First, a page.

you. While you may know what works best for you it is important to understand every person is
different and can and will accomplish your set goal in a different way. It is important as a leader
to recognize the best way to inlfeunce and motivate your team.
Patin
Chapter 2: The Context of Self-Leadership – Short Answer
There is a slight difference between the world and your world. While the world is a big
place, your choices toward positive self-leadership impact your experience of it — your world.
The notes provide a quote by Gandhi: “You must be the change you wish to see in the world”
(Mohandas Gandhi). This quote points out that while you cannot control every obstacle thrown
at you, it is your responsibility to make choices that create change in a favorable manner in your
world. One can choose who they are as a person, how they react to unfortunate circumstances,
and how they handle untimely change. If a person chooses positively, then their world will
follow that positive path as a self-leader.
Behviors that take place at a physical level are things like actions and speaking, and
behaviors that happen on a mental level are things like thinking about a problem or making
decsions. According to an article on human behavior, “our physical actions and verbal beahviors
are products of the mental processes in our mind” (Study and Exam). Therefore, one observes
and makes choices in their head, then chooses to make a physical action afterward. An example
of this would be having an idea of a new business venture, then filling out the paperwork to
obtain an LLC liscense. A number of the theories studied in this course can be classified as
external or internal behaviors, while others can be deemed as both. The Self Regulartory Theory
leans more towards physical behviors. This theory considers “pre-set standards” that one may
regulate their behavior to abide by; like avoiding outbursts in the workplace (Dr. Hatala). On the
opposing side of this, self-detemination leans more toward mental behviors. This theory
considers that people seek tasks in order “to increase their feelings of competence” after
completing them (Dr. Hatala). Self-managment falls in the middle of this spectrum while
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“[progressing in] self-regulation and managing behaviors according to set standards” (Dr.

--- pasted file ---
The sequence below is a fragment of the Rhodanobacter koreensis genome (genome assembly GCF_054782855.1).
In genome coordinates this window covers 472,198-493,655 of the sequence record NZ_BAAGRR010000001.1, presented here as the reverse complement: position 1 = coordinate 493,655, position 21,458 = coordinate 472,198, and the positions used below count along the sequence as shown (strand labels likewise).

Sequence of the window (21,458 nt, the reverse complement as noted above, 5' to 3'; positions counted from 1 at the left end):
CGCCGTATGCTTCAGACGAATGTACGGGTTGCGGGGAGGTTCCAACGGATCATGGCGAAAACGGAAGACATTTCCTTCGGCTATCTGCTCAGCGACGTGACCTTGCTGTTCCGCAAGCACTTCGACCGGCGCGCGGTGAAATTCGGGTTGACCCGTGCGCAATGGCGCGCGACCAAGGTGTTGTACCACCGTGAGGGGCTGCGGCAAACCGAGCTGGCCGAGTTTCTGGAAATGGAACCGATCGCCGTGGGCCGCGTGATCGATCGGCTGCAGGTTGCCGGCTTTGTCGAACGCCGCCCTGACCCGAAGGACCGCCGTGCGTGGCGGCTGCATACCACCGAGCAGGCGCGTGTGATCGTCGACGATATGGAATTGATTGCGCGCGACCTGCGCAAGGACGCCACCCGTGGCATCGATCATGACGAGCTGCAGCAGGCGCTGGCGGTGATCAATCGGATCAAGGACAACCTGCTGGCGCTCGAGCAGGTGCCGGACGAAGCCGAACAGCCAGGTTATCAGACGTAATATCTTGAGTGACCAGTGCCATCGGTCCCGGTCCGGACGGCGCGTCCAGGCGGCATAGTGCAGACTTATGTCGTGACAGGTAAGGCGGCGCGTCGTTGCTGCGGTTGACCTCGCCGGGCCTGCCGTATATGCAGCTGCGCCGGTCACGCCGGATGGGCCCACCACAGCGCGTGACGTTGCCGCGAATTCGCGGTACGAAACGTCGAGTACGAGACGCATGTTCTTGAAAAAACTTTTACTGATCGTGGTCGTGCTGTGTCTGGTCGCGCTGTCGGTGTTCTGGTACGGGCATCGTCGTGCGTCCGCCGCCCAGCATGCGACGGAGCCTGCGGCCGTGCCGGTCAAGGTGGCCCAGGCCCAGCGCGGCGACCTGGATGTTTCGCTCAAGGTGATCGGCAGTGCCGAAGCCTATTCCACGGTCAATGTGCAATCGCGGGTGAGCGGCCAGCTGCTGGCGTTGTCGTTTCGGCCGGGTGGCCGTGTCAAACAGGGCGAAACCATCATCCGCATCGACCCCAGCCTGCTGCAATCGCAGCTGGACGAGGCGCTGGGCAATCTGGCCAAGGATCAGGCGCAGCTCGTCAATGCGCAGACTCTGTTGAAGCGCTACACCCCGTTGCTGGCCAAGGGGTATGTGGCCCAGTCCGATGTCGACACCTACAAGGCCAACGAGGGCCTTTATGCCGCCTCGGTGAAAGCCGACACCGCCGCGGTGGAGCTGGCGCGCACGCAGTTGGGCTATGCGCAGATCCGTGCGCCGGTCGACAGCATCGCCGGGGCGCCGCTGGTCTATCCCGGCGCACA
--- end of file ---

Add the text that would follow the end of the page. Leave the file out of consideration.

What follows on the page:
Hatala).
The triadic reciprocal model applies to the connection between an individual, their
environment, and their behaviors. This model gives a more detailed look at how an individual
advances through the lens of the soccial cognitive theory. The Social Cognative Theory broadly
relates to how an individual learns to behave through interaction with other people. There are no
explicit commands stated, but one simply uses social cues that, in turn, shapes their behavior in
that environment. For example, a child (the individual), with their own personal experiences,
attends a new summer camp (the environment) where they learn a unique game only played at
this summer camp (behavior). In the end, that child is welcomed and becomes a part of the
routine at what once was a new environment. All of these items are a continuous process that
will help the child in the example become more socialized in their new camp environment while
also forming more new personal experiences and behviors.
Every individual is made up of their own personal socilizations and habits. In turn, they
create a unique self-leader. There are external and personal factors that shape each individual.
External factors greatly “influence and affect” your world (Dr. Hatala). While the world does
impact one’s life, they still have the power to influence their direction and ultimately achieve
their desired end goal. Personal factors include a person’s thoughts and behaviors. These
thoughts and behaviors are the driving force to make the choice to influence the world. When
the factors positively work together a great self-leader can become a good leader.
Works Cited
Hatala, John-Paul. “Ch 2 The Context of Self-Leadership.”
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“Overt and Covert Human Behavior.” Overt and Covert Human Behaviors – Meaning &
Difference, https://www.studyandexam.com/overt-covert-behavior.html.
Patin
Chapter 3: Behavior Focus Strategies – Short Answer
Negative and positive cues are physical and mental behaviors that present a negative or